is an essential, pragmatic guide to one of the most challenging issues facing filmmakers today: the use of images and music that belong to someone else. Where do producers go for affordable stills and footage? How do filmmakers evaluate the historical value of archival materials? What do vérité producers need to know when documenting a world filled with rights-protected images and sounds? How do filmmakers protect their own creative efforts from infringement?
Filled with advice and insight from filmmakers, archivists, film researchers, music supervisors, intellectual property experts, insurance executives and others,
defines key terms—copyright, fair use, public domain, orphan works and more—and challenges filmmakers to become not only archival users but also archival and copyright activists, ensuring their ongoing ability as creators to draw on the cultural materials that surround them.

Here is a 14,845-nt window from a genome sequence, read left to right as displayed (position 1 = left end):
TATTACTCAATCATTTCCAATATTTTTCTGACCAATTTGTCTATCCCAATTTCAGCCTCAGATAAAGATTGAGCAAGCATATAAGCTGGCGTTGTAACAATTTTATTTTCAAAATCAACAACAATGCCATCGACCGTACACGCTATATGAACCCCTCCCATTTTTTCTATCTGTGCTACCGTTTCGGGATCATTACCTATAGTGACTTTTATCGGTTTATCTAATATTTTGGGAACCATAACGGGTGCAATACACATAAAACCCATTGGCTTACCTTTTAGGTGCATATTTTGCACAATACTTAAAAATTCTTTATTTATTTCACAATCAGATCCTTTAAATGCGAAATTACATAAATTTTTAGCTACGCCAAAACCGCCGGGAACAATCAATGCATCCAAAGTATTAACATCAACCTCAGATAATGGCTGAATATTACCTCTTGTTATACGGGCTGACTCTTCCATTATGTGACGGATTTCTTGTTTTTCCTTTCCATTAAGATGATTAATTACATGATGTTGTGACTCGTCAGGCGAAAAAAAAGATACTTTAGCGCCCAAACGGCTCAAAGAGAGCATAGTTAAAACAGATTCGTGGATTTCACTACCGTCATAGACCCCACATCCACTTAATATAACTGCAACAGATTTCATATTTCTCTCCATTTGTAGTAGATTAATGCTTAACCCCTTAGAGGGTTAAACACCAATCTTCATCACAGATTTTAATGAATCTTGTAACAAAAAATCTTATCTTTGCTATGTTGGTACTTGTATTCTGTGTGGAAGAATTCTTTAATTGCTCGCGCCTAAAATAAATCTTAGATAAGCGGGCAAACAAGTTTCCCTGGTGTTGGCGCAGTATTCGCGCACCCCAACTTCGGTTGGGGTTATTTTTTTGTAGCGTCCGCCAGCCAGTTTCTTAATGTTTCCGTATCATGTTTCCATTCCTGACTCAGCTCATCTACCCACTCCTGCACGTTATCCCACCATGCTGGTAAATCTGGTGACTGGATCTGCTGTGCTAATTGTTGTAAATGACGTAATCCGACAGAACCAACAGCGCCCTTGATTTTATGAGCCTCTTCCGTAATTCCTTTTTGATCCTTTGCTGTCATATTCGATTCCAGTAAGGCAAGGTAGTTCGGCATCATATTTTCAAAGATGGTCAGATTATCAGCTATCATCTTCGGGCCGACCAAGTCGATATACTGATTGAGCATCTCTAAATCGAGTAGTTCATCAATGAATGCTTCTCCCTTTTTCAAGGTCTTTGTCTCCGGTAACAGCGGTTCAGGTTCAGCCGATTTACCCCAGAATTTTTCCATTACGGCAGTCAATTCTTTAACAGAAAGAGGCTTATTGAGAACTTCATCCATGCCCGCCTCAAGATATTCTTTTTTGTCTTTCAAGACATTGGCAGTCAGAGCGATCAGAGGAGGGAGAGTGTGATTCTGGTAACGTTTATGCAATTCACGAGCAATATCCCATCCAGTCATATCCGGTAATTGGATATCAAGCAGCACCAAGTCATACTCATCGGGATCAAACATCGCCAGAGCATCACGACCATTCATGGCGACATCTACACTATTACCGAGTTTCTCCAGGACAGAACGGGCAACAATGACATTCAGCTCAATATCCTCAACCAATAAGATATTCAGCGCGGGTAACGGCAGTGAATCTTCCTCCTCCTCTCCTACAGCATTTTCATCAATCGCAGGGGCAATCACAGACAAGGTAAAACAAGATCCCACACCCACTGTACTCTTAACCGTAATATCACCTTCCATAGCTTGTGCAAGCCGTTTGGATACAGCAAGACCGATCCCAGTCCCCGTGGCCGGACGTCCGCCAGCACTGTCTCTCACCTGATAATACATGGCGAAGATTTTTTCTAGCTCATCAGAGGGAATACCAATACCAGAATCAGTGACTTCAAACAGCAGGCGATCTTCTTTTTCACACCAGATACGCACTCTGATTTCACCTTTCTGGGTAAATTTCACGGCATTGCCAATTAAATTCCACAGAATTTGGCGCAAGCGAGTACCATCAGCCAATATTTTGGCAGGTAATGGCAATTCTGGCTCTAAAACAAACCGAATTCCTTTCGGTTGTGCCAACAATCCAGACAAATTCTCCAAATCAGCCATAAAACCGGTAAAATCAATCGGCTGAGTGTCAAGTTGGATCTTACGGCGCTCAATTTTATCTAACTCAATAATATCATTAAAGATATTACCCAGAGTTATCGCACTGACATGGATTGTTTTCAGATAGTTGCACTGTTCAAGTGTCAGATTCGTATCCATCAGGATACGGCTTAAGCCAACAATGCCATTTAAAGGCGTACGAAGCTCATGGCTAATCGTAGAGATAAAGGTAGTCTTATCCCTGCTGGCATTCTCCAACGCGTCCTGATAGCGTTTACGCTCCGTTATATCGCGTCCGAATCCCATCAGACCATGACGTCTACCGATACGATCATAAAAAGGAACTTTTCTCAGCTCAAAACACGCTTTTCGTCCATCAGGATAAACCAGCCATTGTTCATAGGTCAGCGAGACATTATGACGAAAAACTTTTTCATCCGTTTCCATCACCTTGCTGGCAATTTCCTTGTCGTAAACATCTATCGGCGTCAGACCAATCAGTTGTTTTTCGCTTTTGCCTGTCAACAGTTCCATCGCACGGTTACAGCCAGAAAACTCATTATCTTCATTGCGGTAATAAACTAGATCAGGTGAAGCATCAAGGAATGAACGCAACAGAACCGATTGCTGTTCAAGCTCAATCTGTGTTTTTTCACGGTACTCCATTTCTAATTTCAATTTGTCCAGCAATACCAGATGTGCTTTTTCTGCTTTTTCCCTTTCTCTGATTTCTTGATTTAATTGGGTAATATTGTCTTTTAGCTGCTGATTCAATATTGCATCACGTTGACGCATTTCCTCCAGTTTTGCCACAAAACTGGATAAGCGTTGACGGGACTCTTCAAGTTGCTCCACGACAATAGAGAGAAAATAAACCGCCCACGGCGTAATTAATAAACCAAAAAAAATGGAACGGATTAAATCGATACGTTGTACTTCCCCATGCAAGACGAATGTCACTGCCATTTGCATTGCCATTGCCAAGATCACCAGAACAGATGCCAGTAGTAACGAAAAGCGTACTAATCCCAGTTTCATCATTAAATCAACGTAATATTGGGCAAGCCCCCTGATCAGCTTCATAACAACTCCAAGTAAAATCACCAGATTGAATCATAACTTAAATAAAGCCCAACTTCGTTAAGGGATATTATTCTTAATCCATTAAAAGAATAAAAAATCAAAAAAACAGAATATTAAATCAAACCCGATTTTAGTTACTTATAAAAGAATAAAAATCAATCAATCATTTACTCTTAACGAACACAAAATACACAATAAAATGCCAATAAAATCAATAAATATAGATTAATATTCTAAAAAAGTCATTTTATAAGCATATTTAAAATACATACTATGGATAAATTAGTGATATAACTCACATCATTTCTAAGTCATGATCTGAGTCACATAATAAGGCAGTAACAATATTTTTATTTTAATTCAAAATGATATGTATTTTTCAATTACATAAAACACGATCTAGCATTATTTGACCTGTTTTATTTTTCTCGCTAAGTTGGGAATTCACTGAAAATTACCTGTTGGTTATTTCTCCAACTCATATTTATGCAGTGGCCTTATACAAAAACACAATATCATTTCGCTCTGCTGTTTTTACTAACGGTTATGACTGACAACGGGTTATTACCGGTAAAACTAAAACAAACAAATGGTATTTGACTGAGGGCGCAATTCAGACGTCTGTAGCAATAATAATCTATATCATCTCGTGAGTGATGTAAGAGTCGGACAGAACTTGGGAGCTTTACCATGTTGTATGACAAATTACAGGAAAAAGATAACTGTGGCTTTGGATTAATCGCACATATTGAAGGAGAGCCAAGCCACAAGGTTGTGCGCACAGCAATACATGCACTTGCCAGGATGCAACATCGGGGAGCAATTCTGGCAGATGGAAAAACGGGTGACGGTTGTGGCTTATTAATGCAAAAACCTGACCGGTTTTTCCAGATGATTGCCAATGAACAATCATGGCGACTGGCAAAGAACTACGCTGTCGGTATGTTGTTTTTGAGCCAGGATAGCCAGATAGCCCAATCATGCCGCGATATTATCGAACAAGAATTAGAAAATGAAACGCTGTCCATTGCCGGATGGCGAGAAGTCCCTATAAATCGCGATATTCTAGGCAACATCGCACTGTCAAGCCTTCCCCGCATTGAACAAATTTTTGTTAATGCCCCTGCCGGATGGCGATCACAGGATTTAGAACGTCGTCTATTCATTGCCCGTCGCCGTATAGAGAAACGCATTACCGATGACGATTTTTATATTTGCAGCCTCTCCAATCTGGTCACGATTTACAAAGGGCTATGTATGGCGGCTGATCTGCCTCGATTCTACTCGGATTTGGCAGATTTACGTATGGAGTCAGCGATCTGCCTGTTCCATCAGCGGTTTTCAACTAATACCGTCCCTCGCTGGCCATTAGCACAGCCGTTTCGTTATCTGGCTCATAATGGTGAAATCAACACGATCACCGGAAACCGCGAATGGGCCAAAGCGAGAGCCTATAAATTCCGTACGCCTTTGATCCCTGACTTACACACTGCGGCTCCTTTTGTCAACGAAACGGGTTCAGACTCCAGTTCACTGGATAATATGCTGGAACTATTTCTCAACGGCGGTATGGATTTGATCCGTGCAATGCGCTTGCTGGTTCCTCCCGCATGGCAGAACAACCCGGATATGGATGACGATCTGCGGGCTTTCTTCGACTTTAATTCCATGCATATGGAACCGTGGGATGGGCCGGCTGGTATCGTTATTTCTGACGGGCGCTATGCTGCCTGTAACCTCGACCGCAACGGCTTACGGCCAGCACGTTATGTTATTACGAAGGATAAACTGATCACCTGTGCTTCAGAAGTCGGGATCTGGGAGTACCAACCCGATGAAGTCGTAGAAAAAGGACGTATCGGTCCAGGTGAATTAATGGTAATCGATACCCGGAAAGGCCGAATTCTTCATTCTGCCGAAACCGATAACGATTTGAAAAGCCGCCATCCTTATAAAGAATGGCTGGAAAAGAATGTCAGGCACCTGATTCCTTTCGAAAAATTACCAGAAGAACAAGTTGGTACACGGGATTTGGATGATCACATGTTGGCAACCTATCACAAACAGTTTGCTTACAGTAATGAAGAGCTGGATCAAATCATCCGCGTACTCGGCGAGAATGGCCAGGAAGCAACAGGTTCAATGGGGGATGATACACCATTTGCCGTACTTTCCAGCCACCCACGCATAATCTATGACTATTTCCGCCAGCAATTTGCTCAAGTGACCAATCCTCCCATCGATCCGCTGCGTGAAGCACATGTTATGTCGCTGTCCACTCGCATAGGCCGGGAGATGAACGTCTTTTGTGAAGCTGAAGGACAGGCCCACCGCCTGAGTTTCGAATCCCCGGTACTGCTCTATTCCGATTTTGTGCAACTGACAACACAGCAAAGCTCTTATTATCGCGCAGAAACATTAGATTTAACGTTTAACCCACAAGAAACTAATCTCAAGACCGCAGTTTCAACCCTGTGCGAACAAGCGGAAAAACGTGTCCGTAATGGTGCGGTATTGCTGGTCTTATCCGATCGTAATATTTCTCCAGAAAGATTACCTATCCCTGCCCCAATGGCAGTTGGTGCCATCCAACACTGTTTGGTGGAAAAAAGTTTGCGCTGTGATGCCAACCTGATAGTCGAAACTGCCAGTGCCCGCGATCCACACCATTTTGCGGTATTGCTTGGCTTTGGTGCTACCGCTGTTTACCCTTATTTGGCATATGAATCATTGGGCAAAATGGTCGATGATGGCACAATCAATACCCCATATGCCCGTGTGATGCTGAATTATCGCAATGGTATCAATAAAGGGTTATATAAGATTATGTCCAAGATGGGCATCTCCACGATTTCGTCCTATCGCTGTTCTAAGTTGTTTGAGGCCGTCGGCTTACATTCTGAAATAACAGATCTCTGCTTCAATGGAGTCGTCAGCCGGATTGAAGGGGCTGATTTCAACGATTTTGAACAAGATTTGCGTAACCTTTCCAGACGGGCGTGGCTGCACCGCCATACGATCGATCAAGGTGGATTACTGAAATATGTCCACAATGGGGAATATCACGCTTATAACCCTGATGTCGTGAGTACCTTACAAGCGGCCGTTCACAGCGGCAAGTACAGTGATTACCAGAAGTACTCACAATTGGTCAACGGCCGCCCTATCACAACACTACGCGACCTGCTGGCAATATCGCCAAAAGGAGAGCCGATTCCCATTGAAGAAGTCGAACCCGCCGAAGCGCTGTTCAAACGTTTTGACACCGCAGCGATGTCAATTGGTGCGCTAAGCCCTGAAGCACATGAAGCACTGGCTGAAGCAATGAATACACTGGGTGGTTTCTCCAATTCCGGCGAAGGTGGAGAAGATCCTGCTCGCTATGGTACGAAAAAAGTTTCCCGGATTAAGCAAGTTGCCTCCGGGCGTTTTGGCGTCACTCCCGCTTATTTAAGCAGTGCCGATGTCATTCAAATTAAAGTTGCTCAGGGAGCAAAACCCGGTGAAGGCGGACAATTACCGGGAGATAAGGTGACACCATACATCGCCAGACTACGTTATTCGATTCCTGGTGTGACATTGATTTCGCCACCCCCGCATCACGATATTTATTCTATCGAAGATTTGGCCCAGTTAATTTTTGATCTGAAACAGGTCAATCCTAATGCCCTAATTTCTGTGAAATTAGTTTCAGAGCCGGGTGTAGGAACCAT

Features conversations with industry leaders including Patricia Aufderheide, Hubert Best, Peter Jaszi, Jan Krawitz, Lawrence Lessig, Stanley Nelson, Rick Prelinger, Geoffrey C. Ward and many others.
* Nearly all filmmakers, at some point in their careers, will want to use third-party materials, or will be asked to license their own work to someone else. This book will show you how to do it (and stay on-time and within budget)
* This book, by clarifying and defining such terms as fair use, copyright, intellectual property, and Creative Commons, can better prepare media makers to not only protect their own creative rights but to understand and respect those of others.
* Additional resources are available on the authors’ website: http://www.archivalstorytelling.com